This fraying of the state and loss of legitimacy are also evident in Ethiopia and the Horn. Though President Isaias of Eritrea may seem the immediate winner of the war in Tigray, as the Ethiopian state erodes it is Al-Shabab that stands to gain most. Terrorism thrives on disorder.
Nigeria will be the test case. It has a ramshackle political system that has nevertheless proven remarkably robust. But it now faces an existential crisis from the escalating breakdown of law and order. The question again is whether a corrupt and ageing hierarchy can spread wealth and opportunity more widely before the tensions break it apart.
Yet many African states are stuck.
Without a political process to allow renewal, to remove corrupt and incompetent elites and address inequalities – which two centuries ago happened in West Africa through the jihadist movements of Usman Dan Fodio and his like, and today happens in Europe and the US through regular and open elections – there is no way regimes can change. Of course incumbents like to pull the drawbridge up behind them and hang on to power as long as they can by hook or by crook. They might see out their lifetime in that way (though Mobutu and Mugabe were not so lucky), but chaos and insurgency will inevitably ensue. People, and especially young men, have no option but to resort to the old ways – violent revolt against corrupt and entrenched hierarchies.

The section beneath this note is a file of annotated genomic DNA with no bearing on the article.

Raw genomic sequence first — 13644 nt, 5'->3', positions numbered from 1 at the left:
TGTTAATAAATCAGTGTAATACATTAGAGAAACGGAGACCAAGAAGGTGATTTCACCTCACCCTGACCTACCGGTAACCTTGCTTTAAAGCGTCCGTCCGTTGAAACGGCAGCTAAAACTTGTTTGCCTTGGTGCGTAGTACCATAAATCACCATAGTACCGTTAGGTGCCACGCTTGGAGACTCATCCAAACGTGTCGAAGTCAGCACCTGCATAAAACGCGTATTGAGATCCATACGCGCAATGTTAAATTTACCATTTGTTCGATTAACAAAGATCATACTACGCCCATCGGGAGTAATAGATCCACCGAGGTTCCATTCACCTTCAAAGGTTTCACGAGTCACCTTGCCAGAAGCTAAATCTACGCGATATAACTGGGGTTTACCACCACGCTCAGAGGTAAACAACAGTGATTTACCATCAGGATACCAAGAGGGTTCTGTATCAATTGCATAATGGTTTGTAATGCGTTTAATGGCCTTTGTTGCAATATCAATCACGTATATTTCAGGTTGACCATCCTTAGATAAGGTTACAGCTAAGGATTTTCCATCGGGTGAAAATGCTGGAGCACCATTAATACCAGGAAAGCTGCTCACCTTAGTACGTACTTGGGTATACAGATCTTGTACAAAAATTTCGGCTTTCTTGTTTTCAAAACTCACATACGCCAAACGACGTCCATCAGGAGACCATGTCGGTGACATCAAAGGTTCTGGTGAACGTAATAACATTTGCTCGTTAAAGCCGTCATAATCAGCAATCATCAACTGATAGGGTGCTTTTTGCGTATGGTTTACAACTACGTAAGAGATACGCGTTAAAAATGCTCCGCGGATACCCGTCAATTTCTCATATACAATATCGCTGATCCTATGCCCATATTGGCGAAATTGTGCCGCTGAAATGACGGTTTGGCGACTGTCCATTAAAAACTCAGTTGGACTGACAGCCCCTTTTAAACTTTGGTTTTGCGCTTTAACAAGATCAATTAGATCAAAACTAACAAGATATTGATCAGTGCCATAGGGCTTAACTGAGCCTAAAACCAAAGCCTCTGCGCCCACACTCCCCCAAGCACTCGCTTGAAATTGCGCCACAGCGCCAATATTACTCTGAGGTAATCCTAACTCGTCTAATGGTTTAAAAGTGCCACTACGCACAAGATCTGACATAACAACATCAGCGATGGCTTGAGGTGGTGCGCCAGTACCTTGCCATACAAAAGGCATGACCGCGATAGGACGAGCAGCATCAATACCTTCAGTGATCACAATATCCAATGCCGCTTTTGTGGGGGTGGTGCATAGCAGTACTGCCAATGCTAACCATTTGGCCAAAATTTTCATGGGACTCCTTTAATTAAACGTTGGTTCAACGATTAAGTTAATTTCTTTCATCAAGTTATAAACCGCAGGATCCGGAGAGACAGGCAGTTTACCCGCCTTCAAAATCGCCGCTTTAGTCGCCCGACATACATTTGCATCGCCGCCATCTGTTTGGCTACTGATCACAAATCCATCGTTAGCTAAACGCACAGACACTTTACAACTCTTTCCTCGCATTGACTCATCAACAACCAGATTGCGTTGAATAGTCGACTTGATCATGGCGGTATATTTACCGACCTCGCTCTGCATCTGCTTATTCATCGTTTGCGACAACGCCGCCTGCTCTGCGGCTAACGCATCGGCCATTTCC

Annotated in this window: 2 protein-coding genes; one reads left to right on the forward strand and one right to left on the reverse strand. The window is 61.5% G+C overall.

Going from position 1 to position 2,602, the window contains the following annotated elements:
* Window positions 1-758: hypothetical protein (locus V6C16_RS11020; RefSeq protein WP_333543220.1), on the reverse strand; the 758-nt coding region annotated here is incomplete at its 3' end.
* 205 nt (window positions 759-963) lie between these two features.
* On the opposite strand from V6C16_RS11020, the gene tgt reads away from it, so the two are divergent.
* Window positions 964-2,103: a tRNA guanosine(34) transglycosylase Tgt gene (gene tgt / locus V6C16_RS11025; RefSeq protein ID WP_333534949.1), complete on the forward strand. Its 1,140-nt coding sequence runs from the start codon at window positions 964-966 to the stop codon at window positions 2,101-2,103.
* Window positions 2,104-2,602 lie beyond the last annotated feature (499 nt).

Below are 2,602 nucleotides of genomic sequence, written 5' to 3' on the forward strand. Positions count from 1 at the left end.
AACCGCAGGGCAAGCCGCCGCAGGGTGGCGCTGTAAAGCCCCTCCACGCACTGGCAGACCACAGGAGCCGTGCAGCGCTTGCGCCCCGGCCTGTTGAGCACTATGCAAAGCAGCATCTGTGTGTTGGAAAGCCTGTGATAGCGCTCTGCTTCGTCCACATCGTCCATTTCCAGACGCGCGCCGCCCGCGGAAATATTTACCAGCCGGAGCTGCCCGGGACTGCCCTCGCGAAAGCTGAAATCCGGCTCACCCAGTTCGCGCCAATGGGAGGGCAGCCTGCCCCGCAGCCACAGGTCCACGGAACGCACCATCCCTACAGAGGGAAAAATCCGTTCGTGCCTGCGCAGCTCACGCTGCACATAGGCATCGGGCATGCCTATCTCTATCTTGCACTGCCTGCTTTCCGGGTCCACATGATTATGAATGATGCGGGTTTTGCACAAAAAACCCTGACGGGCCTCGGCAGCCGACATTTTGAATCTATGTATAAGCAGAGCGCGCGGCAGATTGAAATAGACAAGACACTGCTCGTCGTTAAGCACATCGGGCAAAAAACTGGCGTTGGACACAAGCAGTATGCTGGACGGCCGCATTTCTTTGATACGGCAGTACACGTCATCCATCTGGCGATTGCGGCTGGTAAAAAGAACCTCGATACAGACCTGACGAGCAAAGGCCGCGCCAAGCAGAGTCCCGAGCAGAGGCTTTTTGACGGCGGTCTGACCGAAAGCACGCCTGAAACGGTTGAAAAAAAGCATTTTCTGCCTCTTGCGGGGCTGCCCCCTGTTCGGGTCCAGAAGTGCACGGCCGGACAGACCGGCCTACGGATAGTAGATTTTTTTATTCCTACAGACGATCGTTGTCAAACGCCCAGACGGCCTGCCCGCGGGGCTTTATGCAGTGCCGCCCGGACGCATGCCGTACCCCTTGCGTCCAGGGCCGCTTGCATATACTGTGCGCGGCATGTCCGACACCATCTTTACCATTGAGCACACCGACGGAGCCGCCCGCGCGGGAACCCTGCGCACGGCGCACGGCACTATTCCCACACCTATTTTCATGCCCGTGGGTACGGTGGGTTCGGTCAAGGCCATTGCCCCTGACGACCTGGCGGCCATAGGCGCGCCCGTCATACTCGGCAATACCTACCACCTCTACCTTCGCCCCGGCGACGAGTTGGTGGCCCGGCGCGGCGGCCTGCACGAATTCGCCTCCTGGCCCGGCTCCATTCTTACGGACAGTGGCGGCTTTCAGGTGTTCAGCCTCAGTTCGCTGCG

If African countries themselves do not have the political wherewithal to resist such disorder, terrorist or otherwise, no amount of outside help will solve this. So is the solution to let the social and political revolution run its course, in effect letting one elite replace another? Or to impose ever tougher political conditionality on any support provided, ‘interfering in the internal affairs of other states’?
Neither option recommends itself. The answer lies in African citizens themselves asserting their voices, and neighbouring leaders understanding that ‘live and let live’ between autocrats no longer works: chaos in one country will sooner or later cause chaos in their own. It took Europe two world wars to learn that sharing sovereignty is better for all than asserting national supremacy. Africa would be wise to take a short cut.
Nick Westcott is the director of the Royal African Society